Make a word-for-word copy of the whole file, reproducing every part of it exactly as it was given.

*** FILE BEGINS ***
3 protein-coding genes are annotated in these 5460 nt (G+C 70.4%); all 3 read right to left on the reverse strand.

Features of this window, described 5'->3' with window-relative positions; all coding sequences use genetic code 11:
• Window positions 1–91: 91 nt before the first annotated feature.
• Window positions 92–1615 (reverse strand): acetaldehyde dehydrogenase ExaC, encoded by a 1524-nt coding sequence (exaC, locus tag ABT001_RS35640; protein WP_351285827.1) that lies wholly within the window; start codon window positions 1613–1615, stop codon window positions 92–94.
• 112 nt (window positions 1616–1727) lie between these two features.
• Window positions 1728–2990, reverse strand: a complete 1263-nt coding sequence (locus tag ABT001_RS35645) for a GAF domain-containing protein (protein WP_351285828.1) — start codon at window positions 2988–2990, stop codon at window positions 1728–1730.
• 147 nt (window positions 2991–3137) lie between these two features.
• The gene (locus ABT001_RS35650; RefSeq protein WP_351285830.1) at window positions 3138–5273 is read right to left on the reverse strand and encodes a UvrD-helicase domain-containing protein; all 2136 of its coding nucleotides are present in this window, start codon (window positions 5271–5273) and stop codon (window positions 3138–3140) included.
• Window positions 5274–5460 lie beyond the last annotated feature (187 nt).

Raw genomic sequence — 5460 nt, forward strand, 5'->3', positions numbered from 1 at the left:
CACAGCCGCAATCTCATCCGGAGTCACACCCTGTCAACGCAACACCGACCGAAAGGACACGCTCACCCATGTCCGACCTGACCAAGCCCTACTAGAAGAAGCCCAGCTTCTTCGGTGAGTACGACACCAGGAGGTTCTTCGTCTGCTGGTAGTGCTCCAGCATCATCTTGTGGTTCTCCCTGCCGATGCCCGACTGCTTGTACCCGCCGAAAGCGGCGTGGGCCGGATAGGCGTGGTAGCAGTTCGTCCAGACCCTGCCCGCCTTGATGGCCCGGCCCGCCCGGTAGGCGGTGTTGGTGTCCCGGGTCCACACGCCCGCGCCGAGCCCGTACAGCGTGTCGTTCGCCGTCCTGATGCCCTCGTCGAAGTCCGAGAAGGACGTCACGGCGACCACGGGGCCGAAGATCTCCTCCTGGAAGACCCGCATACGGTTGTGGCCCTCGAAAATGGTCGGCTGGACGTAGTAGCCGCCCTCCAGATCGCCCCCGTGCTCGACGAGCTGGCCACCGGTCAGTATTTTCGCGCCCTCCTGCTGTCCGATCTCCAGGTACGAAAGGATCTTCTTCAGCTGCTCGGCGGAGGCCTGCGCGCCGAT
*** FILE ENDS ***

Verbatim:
3 protein-coding genes are annotated in these 5460 nt (G+C 70.4%); all 3 read right to left on the reverse strand.

Features of this window, described 5'->3' with window-relative positions; all coding sequences use genetic code 11:
• Window positions 1–91: 91 nt before the first annotated feature.
• Window positions 92–1615 (reverse strand): acetaldehyde dehydrogenase ExaC, encoded by a 1524-nt coding sequence (exaC, locus tag ABT001_RS35640; protein WP_351285827.1) that lies wholly within the window; start codon window positions 1613–1615, stop codon window positions 92–94.
• 112 nt (window positions 1616–1727) lie between these two features.
• Window positions 1728–2990, reverse strand: a complete 1263-nt coding sequence (locus tag ABT001_RS35645) for a GAF domain-containing protein (protein WP_351285828.1) — start codon at window positions 2988–2990, stop codon at window positions 1728–1730.
• 147 nt (window positions 2991–3137) lie between these two features.
• The gene (locus ABT001_RS35650; RefSeq protein WP_351285830.1) at window positions 3138–5273 is read right to left on the reverse strand and encodes a UvrD-helicase domain-containing protein; all 2136 of its coding nucleotides are present in this window, start codon (window positions 5271–5273) and stop codon (window positions 3138–3140) included.
• Window positions 5274–5460 lie beyond the last annotated feature (187 nt).

Raw genomic sequence — 5460 nt, forward strand, 5'->3', positions numbered from 1 at the left:
CACAGCCGCAATCTCATCCGGAGTCACACCCTGTCAACGCAACACCGACCGAAAGGACACGCTCACCCATGTCCGACCTGACCAAGCCCTACTAGAAGAAGCCCAGCTTCTTCGGTGAGTACGACACCAGGAGGTTCTTCGTCTGCTGGTAGTGCTCCAGCATCATCTTGTGGTTCTCCCTGCCGATGCCCGACTGCTTGTACCCGCCGAAAGCGGCGTGGGCCGGATAGGCGTGGTAGCAGTTCGTCCAGACCCTGCCCGCCTTGATGGCCCGGCCCGCCCGGTAGGCGGTGTTGGTGTCCCGGGTCCACACGCCCGCGCCGAGCCCGTACAGCGTGTCGTTCGCCGTCCTGATGCCCTCGTCGAAGTCCGAGAAGGACGTCACGGCGACCACGGGGCCGAAGATCTCCTCCTGGAAGACCCGCATACGGTTGTGGCCCTCGAAAATGGTCGGCTGGACGTAGTAGCCGCCCTCCAGATCGCCCCCGTGCTCGACGAGCTGGCCACCGGTCAGTATTTTCGCGCCCTCCTGCTGTCCGATCTCCAGGTACGAAAGGATCTTCTTCAGCTGCTCGGCGGAGGCCTGCGCGCCGAT